• Using fake fur to simulate heavy weed growth between rails

  • Discussion related to everything about model railroading, from layout design and planning, to reviews of related model tools and equipment. Discussion includes O, S, HO, N and Z, as well as narrow gauge topics. Also includes discussion of traditional "toy train" and "collector" topics such as Lionel, American Flyer, Marx, and others. Also includes discussion of outdoor garden railways and live steamers.
Discussion related to everything about model railroading, from layout design and planning, to reviews of related model tools and equipment. Discussion includes O, S, HO, N and Z, as well as narrow gauge topics. Also includes discussion of traditional "toy train" and "collector" topics such as Lionel, American Flyer, Marx, and others. Also includes discussion of outdoor garden railways and live steamers.

Moderators: 3rdrail, Otto Vondrak, stilson4283

  by Otto Vondrak
 
Has anyone had any luck with this method of simulating heavy weed growth between the rails? How does one tease the fake fur to make it appear to grow "up" between the ties?

-otto-

  by WANF-11--->Chaser
 
Not sure if you're laying a strip of fur under the ties or not but if so perhaps you could try a shop vac to suck the fur through the ties and then use a hairbrush to "comb" it?

I've never used that method but that might be an idea for you.

  by Xplorer2000
 
Railroad Model Craftsman did an article on this some years ago, IIRC, But It was to simulate weeds and grass alongside the tracks, not under them/up through them. I'd suggest using a fine/tiny brush or comb,to tease strands up between the ties, but I'd be hesitant to it do too much , lest it get caught in locomotive gearing.Maybe a little hair spray would stiffen it to resemble clumps of weed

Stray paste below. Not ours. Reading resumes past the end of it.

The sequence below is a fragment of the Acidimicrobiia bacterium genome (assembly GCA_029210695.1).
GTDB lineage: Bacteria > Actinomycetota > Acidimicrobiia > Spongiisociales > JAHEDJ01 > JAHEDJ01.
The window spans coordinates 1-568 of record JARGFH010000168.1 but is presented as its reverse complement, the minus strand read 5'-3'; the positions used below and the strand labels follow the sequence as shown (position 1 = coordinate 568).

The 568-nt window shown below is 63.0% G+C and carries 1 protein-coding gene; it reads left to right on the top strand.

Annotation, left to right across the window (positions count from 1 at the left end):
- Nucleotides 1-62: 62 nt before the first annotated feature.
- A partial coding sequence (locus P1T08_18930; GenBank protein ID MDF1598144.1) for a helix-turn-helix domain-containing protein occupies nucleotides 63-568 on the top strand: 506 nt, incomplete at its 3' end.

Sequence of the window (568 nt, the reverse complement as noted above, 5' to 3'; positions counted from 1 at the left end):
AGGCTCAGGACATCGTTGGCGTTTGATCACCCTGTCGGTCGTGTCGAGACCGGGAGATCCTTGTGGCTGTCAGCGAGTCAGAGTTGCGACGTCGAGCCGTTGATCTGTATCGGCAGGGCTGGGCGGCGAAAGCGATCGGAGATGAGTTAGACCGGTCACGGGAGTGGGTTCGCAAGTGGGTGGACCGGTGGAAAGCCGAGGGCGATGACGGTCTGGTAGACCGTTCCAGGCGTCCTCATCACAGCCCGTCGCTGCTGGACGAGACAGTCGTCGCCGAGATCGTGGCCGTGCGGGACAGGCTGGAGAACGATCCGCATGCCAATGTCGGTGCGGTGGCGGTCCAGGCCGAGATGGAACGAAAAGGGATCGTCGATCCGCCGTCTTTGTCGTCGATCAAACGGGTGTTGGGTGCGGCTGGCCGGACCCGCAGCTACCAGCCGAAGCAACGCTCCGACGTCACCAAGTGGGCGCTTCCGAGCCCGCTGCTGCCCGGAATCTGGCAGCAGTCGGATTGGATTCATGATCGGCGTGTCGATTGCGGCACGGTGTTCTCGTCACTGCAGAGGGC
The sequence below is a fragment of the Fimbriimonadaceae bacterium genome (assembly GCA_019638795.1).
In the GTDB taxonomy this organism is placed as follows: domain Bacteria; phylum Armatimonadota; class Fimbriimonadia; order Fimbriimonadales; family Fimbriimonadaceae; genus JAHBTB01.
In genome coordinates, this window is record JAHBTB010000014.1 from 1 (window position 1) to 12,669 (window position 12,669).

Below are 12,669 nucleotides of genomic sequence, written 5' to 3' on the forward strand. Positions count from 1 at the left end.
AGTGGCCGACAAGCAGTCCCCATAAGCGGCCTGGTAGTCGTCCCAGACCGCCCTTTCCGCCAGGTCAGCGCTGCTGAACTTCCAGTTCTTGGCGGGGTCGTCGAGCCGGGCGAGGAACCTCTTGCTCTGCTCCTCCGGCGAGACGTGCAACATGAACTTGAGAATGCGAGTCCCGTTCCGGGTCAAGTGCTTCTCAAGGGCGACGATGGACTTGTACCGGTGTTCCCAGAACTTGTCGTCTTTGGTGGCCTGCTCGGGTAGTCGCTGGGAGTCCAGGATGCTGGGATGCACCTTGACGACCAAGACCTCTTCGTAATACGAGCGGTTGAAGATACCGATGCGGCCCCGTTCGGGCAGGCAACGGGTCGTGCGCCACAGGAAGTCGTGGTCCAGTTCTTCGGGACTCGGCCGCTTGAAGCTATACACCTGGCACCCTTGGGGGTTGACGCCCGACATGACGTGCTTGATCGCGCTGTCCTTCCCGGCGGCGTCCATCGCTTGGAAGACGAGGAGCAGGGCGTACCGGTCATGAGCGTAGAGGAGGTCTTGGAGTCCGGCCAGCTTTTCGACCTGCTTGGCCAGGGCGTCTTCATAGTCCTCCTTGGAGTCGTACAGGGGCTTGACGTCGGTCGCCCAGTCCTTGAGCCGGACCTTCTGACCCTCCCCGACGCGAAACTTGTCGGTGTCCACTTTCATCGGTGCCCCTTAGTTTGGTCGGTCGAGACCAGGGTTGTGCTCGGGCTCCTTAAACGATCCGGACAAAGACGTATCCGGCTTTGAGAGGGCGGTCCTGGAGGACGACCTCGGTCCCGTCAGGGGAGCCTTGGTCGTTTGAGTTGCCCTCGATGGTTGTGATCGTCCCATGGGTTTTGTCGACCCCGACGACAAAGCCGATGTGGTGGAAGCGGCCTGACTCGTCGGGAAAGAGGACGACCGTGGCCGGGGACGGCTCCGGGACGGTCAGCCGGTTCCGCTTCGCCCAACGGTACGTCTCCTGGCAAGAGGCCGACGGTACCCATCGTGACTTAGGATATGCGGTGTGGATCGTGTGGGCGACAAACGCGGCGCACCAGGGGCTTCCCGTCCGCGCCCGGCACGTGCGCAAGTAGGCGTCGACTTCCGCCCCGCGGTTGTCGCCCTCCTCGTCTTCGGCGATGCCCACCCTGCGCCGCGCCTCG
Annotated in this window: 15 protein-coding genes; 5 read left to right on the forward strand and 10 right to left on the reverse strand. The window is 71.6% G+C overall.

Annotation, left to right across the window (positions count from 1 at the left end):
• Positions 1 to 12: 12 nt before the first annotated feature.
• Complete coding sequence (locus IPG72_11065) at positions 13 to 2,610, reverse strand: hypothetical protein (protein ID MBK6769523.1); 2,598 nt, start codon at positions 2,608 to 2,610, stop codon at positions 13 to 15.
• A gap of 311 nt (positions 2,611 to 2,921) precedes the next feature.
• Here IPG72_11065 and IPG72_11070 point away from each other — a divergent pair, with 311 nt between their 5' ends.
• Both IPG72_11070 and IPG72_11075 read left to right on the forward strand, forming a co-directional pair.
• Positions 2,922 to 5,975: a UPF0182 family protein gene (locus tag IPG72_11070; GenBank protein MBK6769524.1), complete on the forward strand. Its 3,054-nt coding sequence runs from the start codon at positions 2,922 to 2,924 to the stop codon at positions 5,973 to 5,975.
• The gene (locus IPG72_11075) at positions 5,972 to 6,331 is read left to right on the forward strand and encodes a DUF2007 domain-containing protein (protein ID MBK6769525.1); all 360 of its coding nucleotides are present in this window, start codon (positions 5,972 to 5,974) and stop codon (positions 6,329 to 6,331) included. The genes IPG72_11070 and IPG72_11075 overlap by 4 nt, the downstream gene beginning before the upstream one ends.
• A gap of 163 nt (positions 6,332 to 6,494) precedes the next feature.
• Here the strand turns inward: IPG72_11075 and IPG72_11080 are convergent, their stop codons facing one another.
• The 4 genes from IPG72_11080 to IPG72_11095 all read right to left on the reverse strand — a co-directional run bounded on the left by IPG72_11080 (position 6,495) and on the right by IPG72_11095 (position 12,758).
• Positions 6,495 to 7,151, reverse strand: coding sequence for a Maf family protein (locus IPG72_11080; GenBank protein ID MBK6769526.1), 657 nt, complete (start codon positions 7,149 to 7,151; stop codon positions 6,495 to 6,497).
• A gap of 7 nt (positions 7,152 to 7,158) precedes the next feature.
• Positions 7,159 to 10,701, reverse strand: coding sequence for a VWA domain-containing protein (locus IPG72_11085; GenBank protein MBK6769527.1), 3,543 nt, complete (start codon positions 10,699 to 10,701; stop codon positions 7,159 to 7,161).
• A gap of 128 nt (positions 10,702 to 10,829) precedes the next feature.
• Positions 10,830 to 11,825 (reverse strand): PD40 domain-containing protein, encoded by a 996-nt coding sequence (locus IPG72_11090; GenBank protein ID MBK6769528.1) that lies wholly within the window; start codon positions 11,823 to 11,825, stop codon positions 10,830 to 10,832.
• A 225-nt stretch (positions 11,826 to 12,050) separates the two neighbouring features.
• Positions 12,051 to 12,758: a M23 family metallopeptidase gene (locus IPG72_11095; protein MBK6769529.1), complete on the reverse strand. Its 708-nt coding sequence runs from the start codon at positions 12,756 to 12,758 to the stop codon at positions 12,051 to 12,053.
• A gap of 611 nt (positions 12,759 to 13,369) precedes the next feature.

by Otto Vondrak
 
Yeah I seem to remember some articles in RMC and MR back in the 1980s describing this method. Also seems to be the method of choice in many Model Railroading project layotus.

I think maybe the fake fur needs to be trimmed down some... maybe with a razor? And then the trusty shop vac will help raise the fur up between the rails. Well, sounds like it's experiment time!

-otto-
  by march hare
 
Some suggestions for weeds–I haven’t specifically tried this between the rails, but it makes much better weeds elsewhere, and I’m pretty sure it will work for weed grown track as well.

Go get yourself a piece of cat tail!

Hmmm, before you get scratched too badly, maybe I should be more specific–what you need is a Cattail, the common wetland plant that puts up a puffy, brown, tubular seed stalk at the end of each summer. A half dozen of them will do the weed sections for a good sized layout.

Peel the cattail apart, and it unwinds in your hand. At this point, you have a whole bunch of parallel fibers, coarser than fake fur and much more weed like in appearance. You can plant them in a puddle of white glue (better yet, my favorite is liquid latex) and LEAVE THEM ALONE until the glue or the latex dries. That will be at least overnight.

Once dry, pull out or brush out any fibers that won’t stay put. Pretty much the same deal you work when planting any fibrous scenery material. But here’s a difference–you can singe the heads of the grass you just planted with a cigarette lighter to create a variegated, late-summer dead grass effect. A lot of the weeds you see along RR tracks are only green for a month or so in May-June, and then appear in various tones of brown the rest of the year.

Best technique is to rub a damp paper towel over the surface before hand, to keep the whole clump from burning. And obviously, you remove any other fuels such as solvent cement, etc. before lighting the ciggy lighter.

Try this on a small scale, on a test piece of wood, and I think you’ll be impressed. Especially if you dye the latex with a bit of earth-toned acrylic paint first.

  by keeper1616
 
Theres a one paragraph article with a picture in this month's N-scale magazine (don't ask why I got one, I don't know) about using fake fur in great quantities for hillsides. If it works in N-scale, I'm sure you could at least use it to some extent in HO scale.